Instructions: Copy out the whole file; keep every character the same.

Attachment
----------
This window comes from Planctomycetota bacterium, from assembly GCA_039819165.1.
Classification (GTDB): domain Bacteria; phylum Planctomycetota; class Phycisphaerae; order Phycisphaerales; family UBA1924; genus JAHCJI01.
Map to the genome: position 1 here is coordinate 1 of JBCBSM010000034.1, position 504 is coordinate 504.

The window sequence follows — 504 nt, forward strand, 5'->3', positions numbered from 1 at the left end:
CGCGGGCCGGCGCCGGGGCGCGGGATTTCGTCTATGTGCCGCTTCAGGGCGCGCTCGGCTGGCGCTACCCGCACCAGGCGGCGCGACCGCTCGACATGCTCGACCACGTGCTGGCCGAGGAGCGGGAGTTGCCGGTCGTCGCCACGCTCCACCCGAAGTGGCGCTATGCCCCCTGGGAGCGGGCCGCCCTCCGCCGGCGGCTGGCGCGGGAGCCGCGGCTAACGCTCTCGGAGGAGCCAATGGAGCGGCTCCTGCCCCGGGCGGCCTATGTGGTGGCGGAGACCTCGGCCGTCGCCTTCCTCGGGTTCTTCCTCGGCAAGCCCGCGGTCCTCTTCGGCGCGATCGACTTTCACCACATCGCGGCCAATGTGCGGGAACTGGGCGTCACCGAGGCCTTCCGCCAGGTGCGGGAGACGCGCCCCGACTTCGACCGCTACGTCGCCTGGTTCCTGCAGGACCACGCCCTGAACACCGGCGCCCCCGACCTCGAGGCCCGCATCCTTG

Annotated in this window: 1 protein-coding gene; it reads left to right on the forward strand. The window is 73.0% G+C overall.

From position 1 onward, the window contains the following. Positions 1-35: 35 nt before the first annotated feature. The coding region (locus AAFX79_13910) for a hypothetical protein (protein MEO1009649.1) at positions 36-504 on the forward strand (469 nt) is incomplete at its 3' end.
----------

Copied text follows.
This window comes from Planctomycetota bacterium, from assembly GCA_039819165.1.
Classification (GTDB): domain Bacteria; phylum Planctomycetota; class Phycisphaerae; order Phycisphaerales; family UBA1924; genus JAHCJI01.
Map to the genome: position 1 here is coordinate 1 of JBCBSM010000034.1, position 504 is coordinate 504.

The window sequence follows — 504 nt, forward strand, 5'->3', positions numbered from 1 at the left end:
CGCGGGCCGGCGCCGGGGCGCGGGATTTCGTCTATGTGCCGCTTCAGGGCGCGCTCGGCTGGCGCTACCCGCACCAGGCGGCGCGACCGCTCGACATGCTCGACCACGTGCTGGCCGAGGAGCGGGAGTTGCCGGTCGTCGCCACGCTCCACCCGAAGTGGCGCTATGCCCCCTGGGAGCGGGCCGCCCTCCGCCGGCGGCTGGCGCGGGAGCCGCGGCTAACGCTCTCGGAGGAGCCAATGGAGCGGCTCCTGCCCCGGGCGGCCTATGTGGTGGCGGAGACCTCGGCCGTCGCCTTCCTCGGGTTCTTCCTCGGCAAGCCCGCGGTCCTCTTCGGCGCGATCGACTTTCACCACATCGCGGCCAATGTGCGGGAACTGGGCGTCACCGAGGCCTTCCGCCAGGTGCGGGAGACGCGCCCCGACTTCGACCGCTACGTCGCCTGGTTCCTGCAGGACCACGCCCTGAACACCGGCGCCCCCGACCTCGAGGCCCGCATCCTTG

Annotated in this window: 1 protein-coding gene; it reads left to right on the forward strand. The window is 73.0% G+C overall.

From position 1 onward, the window contains the following. Positions 1-35: 35 nt before the first annotated feature. The coding region (locus AAFX79_13910) for a hypothetical protein (protein MEO1009649.1) at positions 36-504 on the forward strand (469 nt) is incomplete at its 3' end.